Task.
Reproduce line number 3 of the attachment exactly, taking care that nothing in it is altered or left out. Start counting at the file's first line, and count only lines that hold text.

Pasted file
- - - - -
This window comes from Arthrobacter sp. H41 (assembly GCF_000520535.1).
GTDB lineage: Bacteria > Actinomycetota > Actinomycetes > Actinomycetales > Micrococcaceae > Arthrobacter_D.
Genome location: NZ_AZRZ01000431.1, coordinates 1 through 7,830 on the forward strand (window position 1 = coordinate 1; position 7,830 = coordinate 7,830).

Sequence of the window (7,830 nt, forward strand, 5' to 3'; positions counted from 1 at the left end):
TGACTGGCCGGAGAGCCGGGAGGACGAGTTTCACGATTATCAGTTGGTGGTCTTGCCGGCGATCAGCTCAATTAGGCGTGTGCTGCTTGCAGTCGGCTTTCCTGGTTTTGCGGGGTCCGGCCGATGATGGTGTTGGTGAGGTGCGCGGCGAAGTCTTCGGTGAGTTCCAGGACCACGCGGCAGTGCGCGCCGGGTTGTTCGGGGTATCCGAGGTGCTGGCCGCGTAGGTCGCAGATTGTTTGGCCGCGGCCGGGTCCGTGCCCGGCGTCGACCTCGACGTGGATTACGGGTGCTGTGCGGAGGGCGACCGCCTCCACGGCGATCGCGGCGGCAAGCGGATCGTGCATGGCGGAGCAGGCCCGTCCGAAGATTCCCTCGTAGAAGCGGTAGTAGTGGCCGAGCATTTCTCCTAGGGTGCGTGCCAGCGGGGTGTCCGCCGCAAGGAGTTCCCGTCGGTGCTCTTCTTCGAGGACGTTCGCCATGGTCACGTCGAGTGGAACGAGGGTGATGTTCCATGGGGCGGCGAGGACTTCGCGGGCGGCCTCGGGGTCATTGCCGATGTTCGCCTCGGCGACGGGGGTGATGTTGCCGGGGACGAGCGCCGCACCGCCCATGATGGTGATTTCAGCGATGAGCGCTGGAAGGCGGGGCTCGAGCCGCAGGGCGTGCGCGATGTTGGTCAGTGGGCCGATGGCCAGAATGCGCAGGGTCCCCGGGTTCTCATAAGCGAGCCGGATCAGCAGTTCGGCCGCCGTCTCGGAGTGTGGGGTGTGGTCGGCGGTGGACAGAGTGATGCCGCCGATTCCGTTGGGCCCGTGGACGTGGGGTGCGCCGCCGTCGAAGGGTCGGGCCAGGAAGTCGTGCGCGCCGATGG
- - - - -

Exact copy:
Genome location: NZ_AZRZ01000431.1, coordinates 1 through 7,830 on the forward strand (window position 1 = coordinate 1; position 7,830 = coordinate 7,830).